All of those differences evaporated, however, when Levanthal looked at how many of the students actually went and got a shot. One month after the experiments, almost none of the subjects — a mere 3 percent — had actually gone to the health center to get inoculated. Why?
…when Levanthal redid the experiment, one small change was sufficient to tip the vaccination rate up to 28 percent. It was simply including a map of the campus, with the university health building circled and the times that shots were available clearly listed. There are two interesting results of this study. The first is that of the 28 percent who got inoculated, an equal number were from the high-fear and the low-fear group. Whatever extra persuasive muscle was found in the highfear booklet was clearly irrelevant. The students knew, without seeing gory pictures, what the dangers of tetanus were, and what they ought to be doing. The second interesting thing is that, of course, as seniors they must have already known where the health center was, and doubtless had visited it several times already. It is doubtful that any of them would ever actually have used the map.
In other words, what the tetanus intervention needed in order to tip was not an avalanche of new or additional information. What it needed was a subtle but significant change in presentation. The students needed to know how to fit the tetanus stuff into their lives; the addition of the map and the times when the shots were available shifted the booklet from an abstract lesson in medical risk — a lesson no different from the countless other academic lessons they had received over their academic career — to a practical and personal piece of medical advice. And once the advice became practical and personal, it became memorable.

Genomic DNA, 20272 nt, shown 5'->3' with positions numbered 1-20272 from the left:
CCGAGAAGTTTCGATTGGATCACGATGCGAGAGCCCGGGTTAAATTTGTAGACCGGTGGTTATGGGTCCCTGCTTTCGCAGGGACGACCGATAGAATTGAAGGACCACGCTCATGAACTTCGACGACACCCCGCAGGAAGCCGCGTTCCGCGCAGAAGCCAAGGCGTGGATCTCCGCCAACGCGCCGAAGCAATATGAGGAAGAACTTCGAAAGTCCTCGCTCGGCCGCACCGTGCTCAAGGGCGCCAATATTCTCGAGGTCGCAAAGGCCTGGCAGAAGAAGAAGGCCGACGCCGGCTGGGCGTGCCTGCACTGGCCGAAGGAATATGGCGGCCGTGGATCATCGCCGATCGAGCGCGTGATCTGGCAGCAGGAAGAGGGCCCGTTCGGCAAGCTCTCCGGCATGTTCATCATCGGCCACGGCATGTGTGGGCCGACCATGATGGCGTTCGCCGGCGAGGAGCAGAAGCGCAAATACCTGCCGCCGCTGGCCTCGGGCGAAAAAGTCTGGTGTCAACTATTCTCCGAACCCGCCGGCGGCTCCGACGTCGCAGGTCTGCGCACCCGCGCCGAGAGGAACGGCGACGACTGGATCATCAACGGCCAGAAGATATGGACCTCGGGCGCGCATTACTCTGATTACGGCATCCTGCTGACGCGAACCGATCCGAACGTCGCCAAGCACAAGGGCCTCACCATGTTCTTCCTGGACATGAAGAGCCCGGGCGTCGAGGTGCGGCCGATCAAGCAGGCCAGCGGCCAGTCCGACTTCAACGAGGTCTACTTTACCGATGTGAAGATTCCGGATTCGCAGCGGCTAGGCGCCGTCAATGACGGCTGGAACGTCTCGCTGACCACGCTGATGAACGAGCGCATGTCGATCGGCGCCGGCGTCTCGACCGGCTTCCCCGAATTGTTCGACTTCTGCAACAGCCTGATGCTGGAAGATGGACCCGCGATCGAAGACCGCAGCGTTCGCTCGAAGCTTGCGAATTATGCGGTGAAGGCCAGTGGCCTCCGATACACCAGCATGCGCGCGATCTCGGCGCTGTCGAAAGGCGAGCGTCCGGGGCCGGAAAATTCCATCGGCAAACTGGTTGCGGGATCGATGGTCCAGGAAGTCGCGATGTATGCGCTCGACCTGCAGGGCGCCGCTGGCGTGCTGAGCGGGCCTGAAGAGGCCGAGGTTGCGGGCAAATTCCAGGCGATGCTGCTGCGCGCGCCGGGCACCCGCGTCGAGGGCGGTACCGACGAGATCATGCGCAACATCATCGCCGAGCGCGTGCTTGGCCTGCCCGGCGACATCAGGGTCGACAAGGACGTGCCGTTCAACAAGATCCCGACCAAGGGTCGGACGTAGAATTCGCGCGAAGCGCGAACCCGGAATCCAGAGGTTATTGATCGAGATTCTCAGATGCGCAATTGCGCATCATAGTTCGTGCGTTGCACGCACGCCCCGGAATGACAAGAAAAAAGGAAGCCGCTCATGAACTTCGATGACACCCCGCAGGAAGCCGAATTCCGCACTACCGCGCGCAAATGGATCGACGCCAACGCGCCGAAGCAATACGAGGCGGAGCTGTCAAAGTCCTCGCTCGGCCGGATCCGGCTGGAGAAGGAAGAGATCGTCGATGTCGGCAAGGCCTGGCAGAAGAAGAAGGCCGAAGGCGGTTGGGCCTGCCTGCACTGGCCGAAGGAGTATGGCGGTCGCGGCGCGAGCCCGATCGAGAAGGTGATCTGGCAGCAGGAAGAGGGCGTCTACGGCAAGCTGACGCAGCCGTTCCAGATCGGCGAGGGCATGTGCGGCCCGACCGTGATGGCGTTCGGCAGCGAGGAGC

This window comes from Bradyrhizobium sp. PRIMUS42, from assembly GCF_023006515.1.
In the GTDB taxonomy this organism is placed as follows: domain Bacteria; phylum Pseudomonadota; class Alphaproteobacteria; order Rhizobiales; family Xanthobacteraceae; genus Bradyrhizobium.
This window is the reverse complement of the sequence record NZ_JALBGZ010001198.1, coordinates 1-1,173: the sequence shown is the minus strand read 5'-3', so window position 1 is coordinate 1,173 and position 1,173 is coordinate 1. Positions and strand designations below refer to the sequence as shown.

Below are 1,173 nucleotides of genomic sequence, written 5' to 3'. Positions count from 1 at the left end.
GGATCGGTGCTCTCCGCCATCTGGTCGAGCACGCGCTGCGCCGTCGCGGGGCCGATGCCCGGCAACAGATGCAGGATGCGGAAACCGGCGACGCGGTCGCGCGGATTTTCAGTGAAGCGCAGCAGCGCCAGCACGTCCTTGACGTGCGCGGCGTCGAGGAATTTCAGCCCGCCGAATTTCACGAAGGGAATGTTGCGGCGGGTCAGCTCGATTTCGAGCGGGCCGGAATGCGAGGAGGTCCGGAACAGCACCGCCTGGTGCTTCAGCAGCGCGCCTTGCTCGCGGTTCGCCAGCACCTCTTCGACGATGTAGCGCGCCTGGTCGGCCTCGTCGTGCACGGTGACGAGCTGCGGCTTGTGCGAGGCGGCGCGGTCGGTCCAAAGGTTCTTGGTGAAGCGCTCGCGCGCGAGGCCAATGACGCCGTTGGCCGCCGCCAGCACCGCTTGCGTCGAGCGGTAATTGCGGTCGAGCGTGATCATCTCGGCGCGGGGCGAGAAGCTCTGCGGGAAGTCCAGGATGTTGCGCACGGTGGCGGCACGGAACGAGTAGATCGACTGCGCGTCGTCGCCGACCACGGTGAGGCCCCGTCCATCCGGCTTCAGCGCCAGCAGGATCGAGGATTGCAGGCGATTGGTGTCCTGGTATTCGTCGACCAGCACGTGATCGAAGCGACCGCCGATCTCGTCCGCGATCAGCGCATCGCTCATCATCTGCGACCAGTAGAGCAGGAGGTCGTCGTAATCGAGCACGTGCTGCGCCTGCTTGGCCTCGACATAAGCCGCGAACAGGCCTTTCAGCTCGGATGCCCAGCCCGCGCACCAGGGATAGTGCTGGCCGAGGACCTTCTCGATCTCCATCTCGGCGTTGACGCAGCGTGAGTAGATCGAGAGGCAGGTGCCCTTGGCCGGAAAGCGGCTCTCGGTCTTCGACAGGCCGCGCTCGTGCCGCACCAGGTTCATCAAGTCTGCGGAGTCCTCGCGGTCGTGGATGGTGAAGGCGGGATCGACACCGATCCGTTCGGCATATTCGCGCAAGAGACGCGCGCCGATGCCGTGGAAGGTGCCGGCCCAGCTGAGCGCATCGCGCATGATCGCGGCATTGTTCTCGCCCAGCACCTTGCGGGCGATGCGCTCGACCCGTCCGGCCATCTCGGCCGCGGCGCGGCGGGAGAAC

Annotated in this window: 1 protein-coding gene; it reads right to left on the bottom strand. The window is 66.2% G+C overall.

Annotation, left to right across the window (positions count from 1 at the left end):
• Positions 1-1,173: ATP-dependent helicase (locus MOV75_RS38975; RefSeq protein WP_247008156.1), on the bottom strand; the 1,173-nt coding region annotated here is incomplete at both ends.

He is right. But I mentally think of the same concept in a different way. All of the students already had all of the information they needed to make a decision. What they had not done was create a link between “tetanus is dangerous” and “you can get free tetanus shots”. What needed to happen was to create some sort of state where the two separate pieces of information were linked in a way that caused the student to take action, i.e: “this is a problem for me and I will solve it by getting vaccinated”. Maybe this was done by providing a map. Maybe it could have been done another way. But the mental link needed to be created.
I think this the correct way to think about a sales process. In my mind there are three conceptual aspects to any sale. First is the “I have a problem” (tetanus is dangerous) status of the customer. Second is the sales and product aspect “you can buy our product to solve your problem” (vaccinations).
The first is easy – people always have problems to solve. The second is difficult but not impossible; by listening to the customer and knowing your business it is possible to create a good product (that solves a problem) and a good sales process (that makes the product buyable). People need good investment managers, and most fund management businesses have at least a passable product that is sold reasonably well and is therefore purchasable.